Why I Saw It: It’s cast has some good names in it (Michael Fassbender, Penelope Cruz, Javier Bardem, Brad Pitt, Dean Norris), and it’s a Ridley Scott film.
Rating: 7.6 out of 10
This had the makings of a much better film, but at some point someone should’ve realized that the film was being too cryptic and philosophical.
Memorable Performances: Javier Bardem was awesome in the film and plays a very interesting character. Though I wouldn’t say she did an excellent job, it’ll certainly be hard to forget what Cameron Diaz brought to the film.
Potential Nominations for Film Quest ’13:
- Best Supporting Actor – Javier Bardem
Favorite Parts: The scene where Javier Bardem is telling Michael Fassbender about what Cameron Diaz did to his car? Hilarious and awesome in a few different ways. It was soo funny that I had to try to find a way to stop laughing as the scene was ending, it was hot, and it certainly gave you some great insight into two of the film’s characters. At least two of the killings I remember from the film were clever in their execution (no pun intended).
The Regrettable Aspects: The dialogue was a double-edged sword. Although at times it was great, there were certain parts where they tried to be too cryptic and too philosophical, and when the movie is already keeping you on your toes and keeping you guessing at some things, dialogue which should be straight-forward but ends up too “elevated” just gets frustrating, especially when there aren’t too many other aspects of the dialogue in that scene nor the actions which surround them are giving you clues as to what’s going on. Perhaps for fans of Shakespeare, you’d have a better understanding of how things are playing out between the characters in those spots, but I’m also guessing that most people who love Shakespeare would find considerable reason to dislike this film. Some of the dialogue comes off really well, but at other times the characters seem completely unnatural delivering their lines.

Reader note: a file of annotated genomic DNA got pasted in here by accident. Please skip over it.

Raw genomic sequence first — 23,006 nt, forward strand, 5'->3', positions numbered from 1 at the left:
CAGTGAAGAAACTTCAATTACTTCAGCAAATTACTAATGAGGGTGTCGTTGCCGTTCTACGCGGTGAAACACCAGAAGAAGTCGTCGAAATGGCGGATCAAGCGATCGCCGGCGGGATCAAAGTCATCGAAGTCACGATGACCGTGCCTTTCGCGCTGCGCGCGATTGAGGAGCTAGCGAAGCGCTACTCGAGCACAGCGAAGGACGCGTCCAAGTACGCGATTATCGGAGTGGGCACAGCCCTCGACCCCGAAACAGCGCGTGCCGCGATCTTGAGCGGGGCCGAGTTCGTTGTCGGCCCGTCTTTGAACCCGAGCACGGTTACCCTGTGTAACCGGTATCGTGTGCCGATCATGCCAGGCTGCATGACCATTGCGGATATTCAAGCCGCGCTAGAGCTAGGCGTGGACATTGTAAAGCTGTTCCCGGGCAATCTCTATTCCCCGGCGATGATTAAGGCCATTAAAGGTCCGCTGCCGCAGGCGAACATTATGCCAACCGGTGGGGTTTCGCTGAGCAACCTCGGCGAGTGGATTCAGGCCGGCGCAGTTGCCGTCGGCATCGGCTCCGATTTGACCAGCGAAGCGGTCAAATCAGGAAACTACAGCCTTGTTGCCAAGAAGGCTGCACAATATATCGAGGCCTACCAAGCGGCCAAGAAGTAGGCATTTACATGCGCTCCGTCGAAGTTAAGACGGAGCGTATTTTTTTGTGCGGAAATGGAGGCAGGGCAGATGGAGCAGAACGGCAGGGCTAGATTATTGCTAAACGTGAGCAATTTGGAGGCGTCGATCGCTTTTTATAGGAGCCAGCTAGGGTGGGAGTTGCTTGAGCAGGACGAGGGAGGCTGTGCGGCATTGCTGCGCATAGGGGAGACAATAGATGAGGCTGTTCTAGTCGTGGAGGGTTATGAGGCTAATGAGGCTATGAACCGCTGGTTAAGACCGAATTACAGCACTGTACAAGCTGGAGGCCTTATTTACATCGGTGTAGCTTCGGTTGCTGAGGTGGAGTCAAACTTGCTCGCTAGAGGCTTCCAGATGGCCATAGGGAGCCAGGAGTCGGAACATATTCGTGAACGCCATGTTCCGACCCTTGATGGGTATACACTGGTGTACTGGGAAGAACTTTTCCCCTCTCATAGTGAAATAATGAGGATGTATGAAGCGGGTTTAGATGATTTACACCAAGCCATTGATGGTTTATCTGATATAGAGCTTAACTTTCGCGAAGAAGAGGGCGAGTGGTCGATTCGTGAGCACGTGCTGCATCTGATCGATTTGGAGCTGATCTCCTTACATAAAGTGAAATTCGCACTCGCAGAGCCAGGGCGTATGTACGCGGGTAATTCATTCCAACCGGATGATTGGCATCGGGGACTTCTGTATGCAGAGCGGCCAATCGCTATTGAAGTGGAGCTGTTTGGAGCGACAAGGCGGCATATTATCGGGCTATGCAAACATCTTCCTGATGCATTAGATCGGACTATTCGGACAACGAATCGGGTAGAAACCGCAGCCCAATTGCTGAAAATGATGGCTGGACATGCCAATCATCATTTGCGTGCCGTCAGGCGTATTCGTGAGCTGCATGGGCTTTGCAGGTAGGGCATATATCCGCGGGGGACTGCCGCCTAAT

Would I watch it again? At some point, I’ll catch it at home when it doesn’t cost me anything to rewatch it. I’d really like to better understand some of the things that are going on, and the motivations of several of the characters, but given some of the other aspects of the film that I won’t talk about here, I’m not going to be seeking it out for entertainment purposes.
To Whom Would I Recommend It? Anyone who likes to think a lot while watching a movie, and reflect on it after a viewing, should give it a try. Especially if they don’t mind cryptic dialogue.
– NO COUNTRY FOR OLD MEN – An easy recommendation to make here, because it’s a great performance from Javier Bardem, and it’s written by Cormac McCarthy, both of whom are involved in The Counselor.
– SHAME – Though it wasn’t my favorite, it certainly had a great performance by Michael Fassbender which is just as emotional (in a different way) as what you get from him in the final act of The Counselor.
– MAN ON FIRE – There are aspects of this film which I wish The Counselor had incorporated, It’s directed by the late Tony Scott, the brother of Ridley Scott (who directs The Counselor).
If you’ve got recommendations for alternatives to THE COUNSELOR, or for other similar films, let me know!
Next up… (probably AWAKENINGS)!